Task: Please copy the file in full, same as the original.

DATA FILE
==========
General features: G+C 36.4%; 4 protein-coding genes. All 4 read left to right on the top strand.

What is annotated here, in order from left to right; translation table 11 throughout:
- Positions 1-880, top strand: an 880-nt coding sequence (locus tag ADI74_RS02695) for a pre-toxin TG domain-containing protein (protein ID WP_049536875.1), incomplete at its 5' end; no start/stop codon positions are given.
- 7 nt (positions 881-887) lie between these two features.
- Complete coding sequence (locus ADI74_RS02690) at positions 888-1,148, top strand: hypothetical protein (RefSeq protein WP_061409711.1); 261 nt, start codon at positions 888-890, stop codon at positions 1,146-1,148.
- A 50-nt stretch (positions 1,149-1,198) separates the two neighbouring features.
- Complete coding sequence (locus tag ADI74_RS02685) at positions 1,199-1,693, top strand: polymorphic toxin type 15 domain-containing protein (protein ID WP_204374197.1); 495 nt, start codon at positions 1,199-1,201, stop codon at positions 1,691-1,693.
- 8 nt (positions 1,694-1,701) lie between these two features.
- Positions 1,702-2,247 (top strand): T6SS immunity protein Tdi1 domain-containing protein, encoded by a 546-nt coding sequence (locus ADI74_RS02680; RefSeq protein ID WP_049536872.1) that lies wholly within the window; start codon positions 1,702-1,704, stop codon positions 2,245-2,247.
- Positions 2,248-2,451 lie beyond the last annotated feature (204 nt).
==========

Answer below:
General features: G+C 36.4%; 4 protein-coding genes. All 4 read left to right on the top strand.

What is annotated here, in order from left to right; translation table 11 throughout:
- Positions 1-880, top strand: an 880-nt coding sequence (locus tag ADI74_RS02695) for a pre-toxin TG domain-containing protein (protein ID WP_049536875.1), incomplete at its 5' end; no start/stop codon positions are given.
- 7 nt (positions 881-887) lie between these two features.
- Complete coding sequence (locus ADI74_RS02690) at positions 888-1,148, top strand: hypothetical protein (RefSeq protein WP_061409711.1); 261 nt, start codon at positions 888-890, stop codon at positions 1,146-1,148.
- A 50-nt stretch (positions 1,149-1,198) separates the two neighbouring features.
- Complete coding sequence (locus tag ADI74_RS02685) at positions 1,199-1,693, top strand: polymorphic toxin type 15 domain-containing protein (protein ID WP_204374197.1); 495 nt, start codon at positions 1,199-1,201, stop codon at positions 1,691-1,693.
- 8 nt (positions 1,694-1,701) lie between these two features.
- Positions 1,702-2,247 (top strand): T6SS immunity protein Tdi1 domain-containing protein, encoded by a 546-nt coding sequence (locus ADI74_RS02680; RefSeq protein ID WP_049536872.1) that lies wholly within the window; start codon positions 1,702-1,704, stop codon positions 2,245-2,247.
- Positions 2,248-2,451 lie beyond the last annotated feature (204 nt).